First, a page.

It is important to make sure that you are taking care of your oral health, especially your gums. Healthy gums support healthy, strong teeth. You always hear about how what you eat contributes or detracts from your oral health. That is also true for what you drink. Super sugary, acidic beverages such as coffee, wine, and dark tea should be enjoyed in moderation. However, not all beverages are bad for your oral health, particularly for your gums.  These beverages can boost your oral health and are also easy to purchase at the grocery store. Here are three ways to drink your way to healthier gums.

Green tea

The American Academy of Periodontology recommends drinking green tea for healthier gums. In a study, it was found that people who drank green tea reported fewer symptoms associated with gingivitis. They experienced reductions in bleeding of their gums upon probing, inflammation, and tissue loss. It is thought that catechin, an antioxidant in green tea, is the agent that confers health benefits. It reduces inflammation throughout the body, which may allow the gums to heal themselves when gingivitis bacteria is trying to infect the gum tissue. Green tea can be served warm or cold.

Orange juice

A recent study found that higher levels of vitamin C in the bloodstream can help fight your incidence of periodontitis, a common form of gum disease. Vitamin C is found in high concentrations in citrus fruits. Oranges are one of the most popular citrus fruits that are available as juices. Drinking orange juice helps to boost your immune system and also helps to decrease your incidence of gum disease. If oranges are not your favorite, you can also try cutie juice, lemonade, and limeade. Make sure that you dilute very sugary juices with water to reduce your risk of suffering from tooth decay.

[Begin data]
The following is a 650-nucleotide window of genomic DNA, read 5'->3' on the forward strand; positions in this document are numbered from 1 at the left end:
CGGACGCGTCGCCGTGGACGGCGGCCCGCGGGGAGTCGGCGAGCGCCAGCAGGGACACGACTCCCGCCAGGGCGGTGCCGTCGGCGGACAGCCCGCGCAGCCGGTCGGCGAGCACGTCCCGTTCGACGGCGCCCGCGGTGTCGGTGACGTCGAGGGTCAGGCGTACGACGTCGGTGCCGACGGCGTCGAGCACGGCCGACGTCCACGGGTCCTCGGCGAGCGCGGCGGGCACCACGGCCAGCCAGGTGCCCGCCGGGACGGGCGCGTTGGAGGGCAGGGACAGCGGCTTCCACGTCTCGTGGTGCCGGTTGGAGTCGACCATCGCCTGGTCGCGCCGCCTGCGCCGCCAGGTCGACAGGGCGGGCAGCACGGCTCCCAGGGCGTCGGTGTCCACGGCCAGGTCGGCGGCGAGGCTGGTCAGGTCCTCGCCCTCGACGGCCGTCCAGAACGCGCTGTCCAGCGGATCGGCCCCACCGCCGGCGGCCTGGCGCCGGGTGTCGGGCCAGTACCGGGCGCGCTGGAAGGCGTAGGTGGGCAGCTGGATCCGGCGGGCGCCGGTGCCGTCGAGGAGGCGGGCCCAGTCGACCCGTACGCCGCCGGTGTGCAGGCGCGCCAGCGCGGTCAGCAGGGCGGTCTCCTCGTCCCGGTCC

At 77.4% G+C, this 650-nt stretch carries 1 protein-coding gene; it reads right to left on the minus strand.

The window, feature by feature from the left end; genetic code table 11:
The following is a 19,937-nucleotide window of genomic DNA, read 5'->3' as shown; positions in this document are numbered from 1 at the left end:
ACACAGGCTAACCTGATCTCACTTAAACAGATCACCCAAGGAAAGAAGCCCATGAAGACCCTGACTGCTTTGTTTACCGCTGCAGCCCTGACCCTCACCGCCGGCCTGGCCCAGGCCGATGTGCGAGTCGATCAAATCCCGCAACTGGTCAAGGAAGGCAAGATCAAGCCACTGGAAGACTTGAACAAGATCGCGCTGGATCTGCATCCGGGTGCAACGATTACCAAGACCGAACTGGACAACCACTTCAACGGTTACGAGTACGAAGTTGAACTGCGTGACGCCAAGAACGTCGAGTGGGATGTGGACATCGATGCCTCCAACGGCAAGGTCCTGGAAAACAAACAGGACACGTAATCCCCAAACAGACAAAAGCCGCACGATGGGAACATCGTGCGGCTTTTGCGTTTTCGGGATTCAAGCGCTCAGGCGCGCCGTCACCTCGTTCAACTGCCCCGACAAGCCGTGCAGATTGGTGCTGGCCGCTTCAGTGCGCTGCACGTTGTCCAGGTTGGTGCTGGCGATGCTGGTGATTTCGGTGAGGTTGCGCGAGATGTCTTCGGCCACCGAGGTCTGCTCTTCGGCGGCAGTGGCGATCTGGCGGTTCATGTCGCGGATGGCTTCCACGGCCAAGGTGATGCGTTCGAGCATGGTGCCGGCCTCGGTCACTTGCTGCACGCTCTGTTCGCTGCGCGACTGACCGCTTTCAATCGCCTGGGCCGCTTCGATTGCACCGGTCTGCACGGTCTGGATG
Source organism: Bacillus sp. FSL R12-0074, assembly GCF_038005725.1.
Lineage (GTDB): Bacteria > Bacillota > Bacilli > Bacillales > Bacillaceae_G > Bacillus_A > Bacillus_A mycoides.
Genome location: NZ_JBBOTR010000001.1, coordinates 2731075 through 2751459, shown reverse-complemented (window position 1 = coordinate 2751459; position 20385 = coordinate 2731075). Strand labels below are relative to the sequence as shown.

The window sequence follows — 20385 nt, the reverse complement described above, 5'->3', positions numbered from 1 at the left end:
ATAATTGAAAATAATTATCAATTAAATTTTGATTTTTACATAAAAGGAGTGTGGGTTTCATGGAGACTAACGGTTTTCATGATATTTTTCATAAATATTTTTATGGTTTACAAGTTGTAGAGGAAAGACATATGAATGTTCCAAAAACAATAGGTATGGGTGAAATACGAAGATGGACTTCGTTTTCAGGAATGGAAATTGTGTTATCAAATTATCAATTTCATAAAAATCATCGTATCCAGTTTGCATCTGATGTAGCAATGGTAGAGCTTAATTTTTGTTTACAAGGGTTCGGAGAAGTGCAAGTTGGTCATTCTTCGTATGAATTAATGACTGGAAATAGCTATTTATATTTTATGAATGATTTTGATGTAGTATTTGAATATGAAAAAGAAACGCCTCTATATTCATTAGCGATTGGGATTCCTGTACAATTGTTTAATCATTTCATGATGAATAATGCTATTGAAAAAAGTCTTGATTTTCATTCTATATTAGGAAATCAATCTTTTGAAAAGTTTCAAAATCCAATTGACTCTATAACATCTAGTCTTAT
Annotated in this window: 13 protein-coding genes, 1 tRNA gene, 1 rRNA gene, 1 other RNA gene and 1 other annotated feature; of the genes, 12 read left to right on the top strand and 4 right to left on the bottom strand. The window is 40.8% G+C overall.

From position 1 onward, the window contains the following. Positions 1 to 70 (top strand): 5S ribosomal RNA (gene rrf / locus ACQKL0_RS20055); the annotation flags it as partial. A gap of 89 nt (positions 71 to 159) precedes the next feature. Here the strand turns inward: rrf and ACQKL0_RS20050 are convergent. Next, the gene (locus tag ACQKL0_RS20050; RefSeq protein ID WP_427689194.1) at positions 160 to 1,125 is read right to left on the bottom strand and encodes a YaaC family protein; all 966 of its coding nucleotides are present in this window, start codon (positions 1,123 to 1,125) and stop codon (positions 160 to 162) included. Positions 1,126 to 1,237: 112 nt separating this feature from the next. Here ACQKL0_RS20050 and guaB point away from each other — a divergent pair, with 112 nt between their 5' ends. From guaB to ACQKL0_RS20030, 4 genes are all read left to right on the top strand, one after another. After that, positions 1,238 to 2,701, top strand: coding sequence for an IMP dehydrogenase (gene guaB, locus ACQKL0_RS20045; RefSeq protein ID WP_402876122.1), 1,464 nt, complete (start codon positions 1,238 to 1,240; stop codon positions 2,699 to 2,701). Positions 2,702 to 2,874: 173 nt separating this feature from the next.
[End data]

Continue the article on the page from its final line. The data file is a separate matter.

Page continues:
Cranberry juice

Research suggests that cranberry juice may help to reduce your risk of suffering from gum disease as well. In studies, molecules in cranberry juice disrupted oral bacteria's ability to adhere to the teeth and gums of the participants. Without the ability to adhere to the tissues, the bacteria was not able to create an infection in the mouth. In particular, drinking 25% cranberry juice was effective at keeping bacteria accumulating on an artificial tooth surface. Many cranberry juices in markets have sugar added because cranberries are tart; make sure that you dilute the juice with water.

For more information about how food and drinks affect your oral health, see a professional like Tony Parsley, DMD or your local dentist.